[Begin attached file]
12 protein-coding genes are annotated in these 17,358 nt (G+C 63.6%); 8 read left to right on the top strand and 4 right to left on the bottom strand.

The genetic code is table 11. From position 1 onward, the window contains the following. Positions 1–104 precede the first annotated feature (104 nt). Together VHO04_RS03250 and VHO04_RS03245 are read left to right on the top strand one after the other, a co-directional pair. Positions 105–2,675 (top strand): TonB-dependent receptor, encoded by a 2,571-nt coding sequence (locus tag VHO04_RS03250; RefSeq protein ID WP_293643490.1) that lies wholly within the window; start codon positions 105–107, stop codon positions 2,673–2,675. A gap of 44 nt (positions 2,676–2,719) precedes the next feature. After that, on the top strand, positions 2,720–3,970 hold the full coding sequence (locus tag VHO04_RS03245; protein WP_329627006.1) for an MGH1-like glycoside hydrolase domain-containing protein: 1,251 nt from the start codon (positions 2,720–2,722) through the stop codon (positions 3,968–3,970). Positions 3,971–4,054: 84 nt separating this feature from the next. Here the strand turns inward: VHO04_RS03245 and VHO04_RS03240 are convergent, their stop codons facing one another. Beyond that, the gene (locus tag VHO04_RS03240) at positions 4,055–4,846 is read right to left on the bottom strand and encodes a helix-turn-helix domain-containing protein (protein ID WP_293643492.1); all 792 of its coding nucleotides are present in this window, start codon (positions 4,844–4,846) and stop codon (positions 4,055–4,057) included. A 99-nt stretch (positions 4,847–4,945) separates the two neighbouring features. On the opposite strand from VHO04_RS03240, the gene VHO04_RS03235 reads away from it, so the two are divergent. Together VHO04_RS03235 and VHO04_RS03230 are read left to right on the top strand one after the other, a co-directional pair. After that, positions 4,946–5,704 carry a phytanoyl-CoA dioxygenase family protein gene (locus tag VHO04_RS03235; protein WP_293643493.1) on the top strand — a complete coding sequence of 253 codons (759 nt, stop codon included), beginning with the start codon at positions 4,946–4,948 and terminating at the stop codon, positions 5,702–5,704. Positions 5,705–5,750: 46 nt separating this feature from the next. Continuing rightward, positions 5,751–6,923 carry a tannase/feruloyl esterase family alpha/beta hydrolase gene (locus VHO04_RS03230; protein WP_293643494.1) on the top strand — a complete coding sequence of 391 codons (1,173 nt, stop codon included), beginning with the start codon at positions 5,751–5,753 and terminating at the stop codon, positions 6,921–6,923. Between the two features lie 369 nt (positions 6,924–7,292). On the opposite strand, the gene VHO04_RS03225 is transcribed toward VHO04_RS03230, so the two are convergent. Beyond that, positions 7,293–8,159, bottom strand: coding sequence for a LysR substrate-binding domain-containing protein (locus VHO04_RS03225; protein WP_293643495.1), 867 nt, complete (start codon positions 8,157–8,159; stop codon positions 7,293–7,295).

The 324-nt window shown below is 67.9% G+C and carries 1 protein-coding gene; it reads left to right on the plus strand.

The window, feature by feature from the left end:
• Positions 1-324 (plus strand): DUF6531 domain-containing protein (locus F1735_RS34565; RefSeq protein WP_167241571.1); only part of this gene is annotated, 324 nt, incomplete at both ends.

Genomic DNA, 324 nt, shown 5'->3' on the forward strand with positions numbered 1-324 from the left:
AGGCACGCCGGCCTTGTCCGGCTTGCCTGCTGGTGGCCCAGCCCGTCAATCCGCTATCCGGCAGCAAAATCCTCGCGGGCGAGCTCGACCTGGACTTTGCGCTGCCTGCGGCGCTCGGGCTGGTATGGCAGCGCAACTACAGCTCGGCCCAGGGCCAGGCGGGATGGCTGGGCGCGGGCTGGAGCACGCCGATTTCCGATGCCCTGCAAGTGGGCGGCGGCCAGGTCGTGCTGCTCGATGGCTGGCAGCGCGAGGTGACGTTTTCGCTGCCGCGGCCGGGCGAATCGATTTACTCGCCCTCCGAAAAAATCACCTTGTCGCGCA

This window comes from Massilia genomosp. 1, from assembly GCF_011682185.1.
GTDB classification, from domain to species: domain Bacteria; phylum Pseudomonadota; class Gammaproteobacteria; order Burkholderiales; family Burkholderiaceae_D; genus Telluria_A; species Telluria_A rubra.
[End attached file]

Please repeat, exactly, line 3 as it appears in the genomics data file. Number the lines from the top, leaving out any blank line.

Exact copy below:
The 324-nt window shown below is 67.9% G+C and carries 1 protein-coding gene; it reads left to right on the plus strand.